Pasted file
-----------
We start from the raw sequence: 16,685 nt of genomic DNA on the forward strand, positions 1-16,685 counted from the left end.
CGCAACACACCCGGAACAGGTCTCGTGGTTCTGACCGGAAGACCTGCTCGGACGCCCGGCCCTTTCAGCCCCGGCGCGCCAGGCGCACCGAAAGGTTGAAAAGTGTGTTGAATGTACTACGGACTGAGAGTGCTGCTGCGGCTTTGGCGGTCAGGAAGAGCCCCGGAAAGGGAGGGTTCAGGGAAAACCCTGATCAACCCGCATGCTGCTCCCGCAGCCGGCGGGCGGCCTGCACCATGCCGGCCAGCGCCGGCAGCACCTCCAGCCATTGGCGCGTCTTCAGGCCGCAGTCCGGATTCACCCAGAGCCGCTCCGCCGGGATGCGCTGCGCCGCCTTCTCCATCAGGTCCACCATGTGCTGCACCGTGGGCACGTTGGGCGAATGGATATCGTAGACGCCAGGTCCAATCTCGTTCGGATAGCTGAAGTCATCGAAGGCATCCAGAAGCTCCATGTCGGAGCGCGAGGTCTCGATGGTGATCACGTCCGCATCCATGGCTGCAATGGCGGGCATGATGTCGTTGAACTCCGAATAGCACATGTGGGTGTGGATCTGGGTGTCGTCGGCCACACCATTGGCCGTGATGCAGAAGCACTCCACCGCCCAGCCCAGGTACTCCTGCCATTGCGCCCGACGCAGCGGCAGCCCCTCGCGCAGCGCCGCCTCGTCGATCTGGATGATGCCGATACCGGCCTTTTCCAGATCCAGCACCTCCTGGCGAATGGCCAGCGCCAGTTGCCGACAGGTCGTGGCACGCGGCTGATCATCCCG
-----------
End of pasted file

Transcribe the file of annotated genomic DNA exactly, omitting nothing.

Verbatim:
We start from the raw sequence: 16,685 nt of genomic DNA on the forward strand, positions 1-16,685 counted from the left end.
CGCAACACACCCGGAACAGGTCTCGTGGTTCTGACCGGAAGACCTGCTCGGACGCCCGGCCCTTTCAGCCCCGGCGCGCCAGGCGCACCGAAAGGTTGAAAAGTGTGTTGAATGTACTACGGACTGAGAGTGCTGCTGCGGCTTTGGCGGTCAGGAAGAGCCCCGGAAAGGGAGGGTTCAGGGAAAACCCTGATCAACCCGCATGCTGCTCCCGCAGCCGGCGGGCGGCCTGCACCATGCCGGCCAGCGCCGGCAGCACCTCCAGCCATTGGCGCGTCTTCAGGCCGCAGTCCGGATTCACCCAGAGCCGCTCCGCCGGGATGCGCTGCGCCGCCTTCTCCATCAGGTCCACCATGTGCTGCACCGTGGGCACGTTGGGCGAATGGATATCGTAGACGCCAGGTCCAATCTCGTTCGGATAGCTGAAGTCATCGAAGGCATCCAGAAGCTCCATGTCGGAGCGCGAGGTCTCGATGGTGATCACGTCCGCATCCATGGCTGCAATGGCGGGCATGATGTCGTTGAACTCCGAATAGCACATGTGGGTGTGGATCTGGGTGTCGTCGGCCACACCATTGGCCGTGATGCAGAAGCACTCCACCGCCCAGCCCAGGTACTCCTGCCATTGCGCCCGACGCAGCGGCAGCCCCTCGCGCAGCGCCGCCTCGTCGATCTGGATGATGCCGATACCGGCCTTTTCCAGATCCAGCACCTCCTGGCGAATGGCCAGCGCCAGTTGCCGACAGGTCGTGGCACGCGGCTGATCATCCCG